“We must learn from history and face aggression with decisiveness and strength, and, as a democratic organisation, we must use every opportunity to hold Russia fully accountable for its crimes of aggression against Ukraine,” said Zanda Kalniņa-Lukaševica, Deputy Speaker of the Saeima, Head of the Latvian delegation, at a meeting of the Standing Committee of the Parliamentary Assembly of the Council of Europe held in The Hague, the Netherlands.
Z.Kalniņa-Lukaševica underlined Latvia’s support for the creation of an ad hoc international tribunal, which together with the existing international mechanisms would bring Russia to justice. “We want to see those responsible for the Russian war of aggression against Ukraine here in The Hague. The Russian leaders must be tried in a specially created international tribunal. It is also necessary to agree on the establishment of a register in order to record the damage and offences caused by Russia and to ensure reparations for Ukraine on the basis thereof," said the Head of the Latvian delegation.
The Russian aggression war in Ukraine is the biggest threat to the law-based international order and the basic principles of the Council of Europe. We must protect and strengthen our common democratic values and principles. We need to ensure freedom of expression and media, the safety of journalists, including in the digital environment. Information has become a part of warfare, therefore our societies need to develop media and information literacy, as well as resilience to disinformation, said the Head of the Latvian delegation.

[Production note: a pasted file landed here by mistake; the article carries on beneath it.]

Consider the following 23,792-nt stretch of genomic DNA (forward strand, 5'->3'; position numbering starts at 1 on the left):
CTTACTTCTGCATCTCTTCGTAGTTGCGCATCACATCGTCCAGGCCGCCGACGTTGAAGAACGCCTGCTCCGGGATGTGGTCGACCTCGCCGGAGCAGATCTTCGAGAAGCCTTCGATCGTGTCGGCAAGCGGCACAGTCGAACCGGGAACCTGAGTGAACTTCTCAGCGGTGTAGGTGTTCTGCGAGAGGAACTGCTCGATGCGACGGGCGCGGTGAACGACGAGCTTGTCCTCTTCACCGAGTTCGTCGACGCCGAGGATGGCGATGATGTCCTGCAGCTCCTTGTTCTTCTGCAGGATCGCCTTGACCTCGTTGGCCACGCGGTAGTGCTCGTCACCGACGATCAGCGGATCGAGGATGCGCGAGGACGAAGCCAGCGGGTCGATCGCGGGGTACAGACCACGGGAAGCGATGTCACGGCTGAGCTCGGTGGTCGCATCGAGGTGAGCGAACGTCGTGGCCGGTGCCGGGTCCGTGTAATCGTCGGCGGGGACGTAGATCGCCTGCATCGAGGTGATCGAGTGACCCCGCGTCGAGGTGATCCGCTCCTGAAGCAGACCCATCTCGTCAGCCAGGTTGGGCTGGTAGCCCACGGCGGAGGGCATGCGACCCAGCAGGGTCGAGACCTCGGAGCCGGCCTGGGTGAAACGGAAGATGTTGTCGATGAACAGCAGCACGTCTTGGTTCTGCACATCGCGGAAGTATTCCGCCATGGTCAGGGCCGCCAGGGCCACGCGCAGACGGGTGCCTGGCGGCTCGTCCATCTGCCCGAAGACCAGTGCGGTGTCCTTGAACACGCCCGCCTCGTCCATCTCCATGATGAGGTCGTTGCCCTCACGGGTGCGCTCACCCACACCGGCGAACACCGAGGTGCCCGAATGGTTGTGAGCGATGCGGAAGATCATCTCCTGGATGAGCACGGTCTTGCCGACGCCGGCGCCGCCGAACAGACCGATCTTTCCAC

In preparation for the Fourth Summit of the Heads of State and Government of the Council of Europe to be held in the capital of Iceland Reykjavik on 16 and 17 May, Z.Kalniņa-Lukaševica expressed the need for the Council of Europe to become more effective, responsive and resilient to external challenges. The Head of the Latvian delegation urged the organisation to further modernise and improve its accessibility, involving civil society and youth in discussions on political processes.
On 2 and 3 March in The Hague, the Netherlands, a meeting of the Standing Committee of the Parliamentary Assembly of the Council of Europe took place, opened by the President of the Assembly Tiny Kox, and with opening remarks by the President of the Netherlands Senate Jan Anthonie Bruijn and the Vice-President of the House of Representatives Tom van der Lee.
During the two days informal consultations of the Heads of Delegation of the Baltic States and Ukraine took place in the so-called Baltic+ group format on the way forward during the April session of the Parliamentary Assembly of the Council of Europe in Strasbourg, as well as an exchange of views on the establishment of an ad hoc international tribunal to prosecute the Russian Federation for the crimes of aggression against Ukraine.
After the meeting, the Deputy Speaker of the Saeima met with the Ambassador of Latvia to the Netherlands, Aiga Liepiņa.
The Council of Europe has 46 Member States and six observers. The Parliamentary Assembly is one of its largest and most visible institutions. Its activities focus on preserving the core values and standards of the Council of Europe, and its main objective is to strengthen the parliaments of the Member States of the Assembly, to promote and protect human rights, the rule of law and democratic governance in all European countries. The Parliamentary Assembly also approves judges of the European Court of Human Rights and other key officials of the Council of Europe institutions. From May to November, Latvia will hold the Presidency of the Committee of Ministers of the Council of Europe.
Saeima Press Service